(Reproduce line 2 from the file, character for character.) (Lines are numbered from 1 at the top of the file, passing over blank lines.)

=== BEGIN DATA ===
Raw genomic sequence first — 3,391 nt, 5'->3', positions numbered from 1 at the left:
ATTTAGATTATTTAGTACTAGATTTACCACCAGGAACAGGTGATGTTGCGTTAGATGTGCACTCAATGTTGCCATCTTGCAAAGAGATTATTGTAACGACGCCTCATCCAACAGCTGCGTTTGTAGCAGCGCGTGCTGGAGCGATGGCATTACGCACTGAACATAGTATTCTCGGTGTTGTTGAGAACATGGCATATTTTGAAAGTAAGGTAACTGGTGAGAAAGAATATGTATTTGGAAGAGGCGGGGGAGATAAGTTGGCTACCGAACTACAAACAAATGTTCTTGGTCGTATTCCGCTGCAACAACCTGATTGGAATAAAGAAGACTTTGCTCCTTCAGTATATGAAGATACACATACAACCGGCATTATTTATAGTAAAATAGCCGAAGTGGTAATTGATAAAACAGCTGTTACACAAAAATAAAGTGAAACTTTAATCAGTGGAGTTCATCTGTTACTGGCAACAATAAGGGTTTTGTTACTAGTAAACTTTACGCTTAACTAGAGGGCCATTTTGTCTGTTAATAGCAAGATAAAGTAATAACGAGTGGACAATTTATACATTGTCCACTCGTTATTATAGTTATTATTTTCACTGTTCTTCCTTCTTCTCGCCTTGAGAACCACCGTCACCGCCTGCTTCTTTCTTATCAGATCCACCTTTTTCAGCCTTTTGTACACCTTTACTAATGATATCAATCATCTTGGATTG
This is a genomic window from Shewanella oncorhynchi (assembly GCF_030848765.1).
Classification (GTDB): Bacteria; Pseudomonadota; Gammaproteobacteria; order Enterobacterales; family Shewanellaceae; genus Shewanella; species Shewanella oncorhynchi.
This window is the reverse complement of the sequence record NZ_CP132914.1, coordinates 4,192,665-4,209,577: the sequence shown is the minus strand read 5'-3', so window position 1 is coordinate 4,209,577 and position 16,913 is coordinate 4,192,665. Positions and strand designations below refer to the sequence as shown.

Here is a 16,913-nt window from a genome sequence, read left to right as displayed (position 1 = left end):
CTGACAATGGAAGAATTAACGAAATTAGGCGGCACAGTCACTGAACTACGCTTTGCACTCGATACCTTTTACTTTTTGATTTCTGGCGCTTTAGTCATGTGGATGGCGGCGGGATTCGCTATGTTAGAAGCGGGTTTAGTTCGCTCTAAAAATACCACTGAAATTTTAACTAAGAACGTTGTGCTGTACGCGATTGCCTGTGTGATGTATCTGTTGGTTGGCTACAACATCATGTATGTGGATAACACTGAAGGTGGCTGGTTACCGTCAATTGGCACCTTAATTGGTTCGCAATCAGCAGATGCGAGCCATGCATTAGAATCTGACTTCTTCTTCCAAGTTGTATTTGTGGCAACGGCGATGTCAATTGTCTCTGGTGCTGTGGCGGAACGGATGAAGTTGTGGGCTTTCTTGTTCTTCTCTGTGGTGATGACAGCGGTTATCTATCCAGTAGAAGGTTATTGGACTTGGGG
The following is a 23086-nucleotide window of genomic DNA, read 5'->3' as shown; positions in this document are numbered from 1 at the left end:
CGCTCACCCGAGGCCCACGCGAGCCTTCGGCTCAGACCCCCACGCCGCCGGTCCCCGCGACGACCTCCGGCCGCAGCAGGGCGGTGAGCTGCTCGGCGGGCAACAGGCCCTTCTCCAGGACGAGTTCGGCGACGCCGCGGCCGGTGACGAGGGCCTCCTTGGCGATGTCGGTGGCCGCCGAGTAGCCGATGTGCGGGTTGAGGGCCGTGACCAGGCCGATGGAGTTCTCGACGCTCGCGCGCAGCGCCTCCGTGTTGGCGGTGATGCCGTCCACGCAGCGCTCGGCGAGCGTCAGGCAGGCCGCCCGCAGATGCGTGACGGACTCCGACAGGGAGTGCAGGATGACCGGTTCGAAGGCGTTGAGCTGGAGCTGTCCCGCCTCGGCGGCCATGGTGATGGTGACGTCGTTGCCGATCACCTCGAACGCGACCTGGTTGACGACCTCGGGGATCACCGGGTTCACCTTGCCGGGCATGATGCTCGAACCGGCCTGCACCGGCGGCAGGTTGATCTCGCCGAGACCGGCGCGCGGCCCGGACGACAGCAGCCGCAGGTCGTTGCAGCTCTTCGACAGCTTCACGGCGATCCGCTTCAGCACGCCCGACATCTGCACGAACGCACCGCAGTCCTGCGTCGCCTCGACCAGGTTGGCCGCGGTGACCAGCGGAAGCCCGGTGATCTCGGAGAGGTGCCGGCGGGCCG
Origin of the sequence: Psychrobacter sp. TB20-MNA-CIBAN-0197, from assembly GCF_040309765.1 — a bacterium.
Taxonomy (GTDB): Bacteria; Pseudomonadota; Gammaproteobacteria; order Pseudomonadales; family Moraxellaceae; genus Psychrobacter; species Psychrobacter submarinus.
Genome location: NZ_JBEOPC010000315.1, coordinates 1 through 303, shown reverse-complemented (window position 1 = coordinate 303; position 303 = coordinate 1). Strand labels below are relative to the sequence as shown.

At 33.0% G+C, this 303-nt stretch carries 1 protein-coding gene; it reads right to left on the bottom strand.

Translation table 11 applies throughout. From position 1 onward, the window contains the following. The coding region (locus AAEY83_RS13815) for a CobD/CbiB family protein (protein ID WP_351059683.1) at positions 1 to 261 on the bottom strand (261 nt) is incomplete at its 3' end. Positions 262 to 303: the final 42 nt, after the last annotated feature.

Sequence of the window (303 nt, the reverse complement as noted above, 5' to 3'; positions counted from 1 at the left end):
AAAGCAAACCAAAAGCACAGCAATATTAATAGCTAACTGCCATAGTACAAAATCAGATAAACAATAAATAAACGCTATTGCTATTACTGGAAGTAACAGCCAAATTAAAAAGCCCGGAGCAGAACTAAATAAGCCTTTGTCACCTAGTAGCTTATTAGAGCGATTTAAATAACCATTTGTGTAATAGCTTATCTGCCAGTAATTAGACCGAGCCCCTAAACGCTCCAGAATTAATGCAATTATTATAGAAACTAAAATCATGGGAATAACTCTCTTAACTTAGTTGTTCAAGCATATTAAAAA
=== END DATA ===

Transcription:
ATTTAGATTATTTAGTACTAGATTTACCACCAGGAACAGGTGATGTTGCGTTAGATGTGCACTCAATGTTGCCATCTTGCAAAGAGATTATTGTAACGACGCCTCATCCAACAGCTGCGTTTGTAGCAGCGCGTGCTGGAGCGATGGCATTACGCACTGAACATAGTATTCTCGGTGTTGTTGAGAACATGGCATATTTTGAAAGTAAGGTAACTGGTGAGAAAGAATATGTATTTGGAAGAGGCGGGGGAGATAAGTTGGCTACCGAACTACAAACAAATGTTCTTGGTCGTATTCCGCTGCAACAACCTGATTGGAATAAAGAAGACTTTGCTCCTTCAGTATATGAAGATACACATACAACCGGCATTATTTATAGTAAAATAGCCGAAGTGGTAATTGATAAAACAGCTGTTACACAAAAATAAAGTGAAACTTTAATCAGTGGAGTTCATCTGTTACTGGCAACAATAAGGGTTTTGTTACTAGTAAACTTTACGCTTAACTAGAGGGCCATTTTGTCTGTTAATAGCAAGATAAAGTAATAACGAGTGGACAATTTATACATTGTCCACTCGTTATTATAGTTATTATTTTCACTGTTCTTCCTTCTTCTCGCCTTGAGAACCACCGTCACCGCCTGCTTCTTTCTTATCAGATCCACCTTTTTCAGCCTTTTGTACACCTTTACTAATGATATCAATCATCTTGGATTG